Applique Preparation

Design and Layout

I recommend doing some sketches of your design before progressing. This will aid you greatly by helping you know what your applique shapes need to be and where they go. Once you iron your applique pieces down, you can only rarely remove them without damaging them and the ground fabric. The design doesn’t have to be complete or exact. I like to leave lots of room for fun. You can also use colored pencils for your designs although I do not. I like the colors to guide me as a I work.

Applique Motifs

This is not a required step but it is the one I use. When I pin applique motifs to my ground fabric they tend to move and this can mess up my design layout. It’s especially noticeable when I have lines that need to match up. So I use an iron on adhesive such as Heat N’ Bond or Wonder Under. I prefer Heat N’ Bond because it really bonds and because the adhesive doesn’t separate from the paper backing in storage. However Heat N’ Bond can be stiff, even the light version, so if your fabrics are delicate, use something lighter like Wonder Under.
Both of these products are iron adhesives that have a paper backing. You draw your motif design onto the paper. Cut out around the design. Place it adhesive side down onto your motif fabric and iron on per the instructions of your adhesive. Cut out around your drawn design. You will have pieces like this that will not unravel.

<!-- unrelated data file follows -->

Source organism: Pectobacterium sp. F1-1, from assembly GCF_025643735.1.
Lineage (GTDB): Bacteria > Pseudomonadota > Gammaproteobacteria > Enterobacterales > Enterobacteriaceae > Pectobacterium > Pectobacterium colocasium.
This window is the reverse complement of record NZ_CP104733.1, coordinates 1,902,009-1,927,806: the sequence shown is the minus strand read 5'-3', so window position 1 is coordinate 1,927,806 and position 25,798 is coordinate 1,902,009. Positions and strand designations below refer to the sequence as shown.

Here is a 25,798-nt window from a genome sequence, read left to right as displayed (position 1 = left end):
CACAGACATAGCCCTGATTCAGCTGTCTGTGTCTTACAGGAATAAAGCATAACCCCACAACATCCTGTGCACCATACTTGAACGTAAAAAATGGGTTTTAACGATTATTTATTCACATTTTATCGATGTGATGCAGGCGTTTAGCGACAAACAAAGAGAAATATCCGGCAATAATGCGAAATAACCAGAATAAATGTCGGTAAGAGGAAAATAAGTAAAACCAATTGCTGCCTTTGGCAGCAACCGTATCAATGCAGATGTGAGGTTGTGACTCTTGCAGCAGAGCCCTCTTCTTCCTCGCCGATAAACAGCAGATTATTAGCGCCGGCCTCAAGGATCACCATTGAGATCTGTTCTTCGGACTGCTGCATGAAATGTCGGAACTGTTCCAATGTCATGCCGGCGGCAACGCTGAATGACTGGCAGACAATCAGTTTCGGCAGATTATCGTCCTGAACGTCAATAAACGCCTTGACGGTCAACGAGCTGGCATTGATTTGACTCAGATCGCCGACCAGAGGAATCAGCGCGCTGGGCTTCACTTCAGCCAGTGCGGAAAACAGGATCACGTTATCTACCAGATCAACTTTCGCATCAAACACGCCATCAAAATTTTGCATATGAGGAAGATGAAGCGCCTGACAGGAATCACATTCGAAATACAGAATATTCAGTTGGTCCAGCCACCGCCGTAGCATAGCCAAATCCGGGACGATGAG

This is the adhesive side now.
Place the adhesive side down on your ground fabric, arrange all the pieces making sure that the conform to your layout. Iron on.
This shows the side view of the ironed on motifs. If you do it correctly, they should stick well. Only test when cool.

Draw Your Design Layout on Ground Fabric

Before I begin stitching, I take my water soluable marker and draw out the stitch line layout as a guide.

5 thoughts on “Applique Preparation

  1. Really enjoyed finding your blog. Am attempting the tarot bag with some patterned fabric and corduroy lining. The colours work well together, but I’m not sure that the thickness of the fabrics will be anything but unwieldy – still the tarot cards should be cosy.

    • Hi Julia,


      I hear you about cozy but man, that corduroy must be difficult to work with. I recommend, if it’s not too late, that you buy a thin wale as that will be more easily manipulated. Also, snip your seams well as this will help reduce bulk. My decks have been pretty happy in a wool bag lined with silk, but yours, well, are yours! šŸ™‚

  2. My gran taught me to knit as a nipper and I have relearned the art via YuTube and as a tarot reader plan to knit some bags for myself and maybe in future to see, I would love to do applique to my knitting as well, so thankyou for sharing this; it is very kind and generous of you, bb xx

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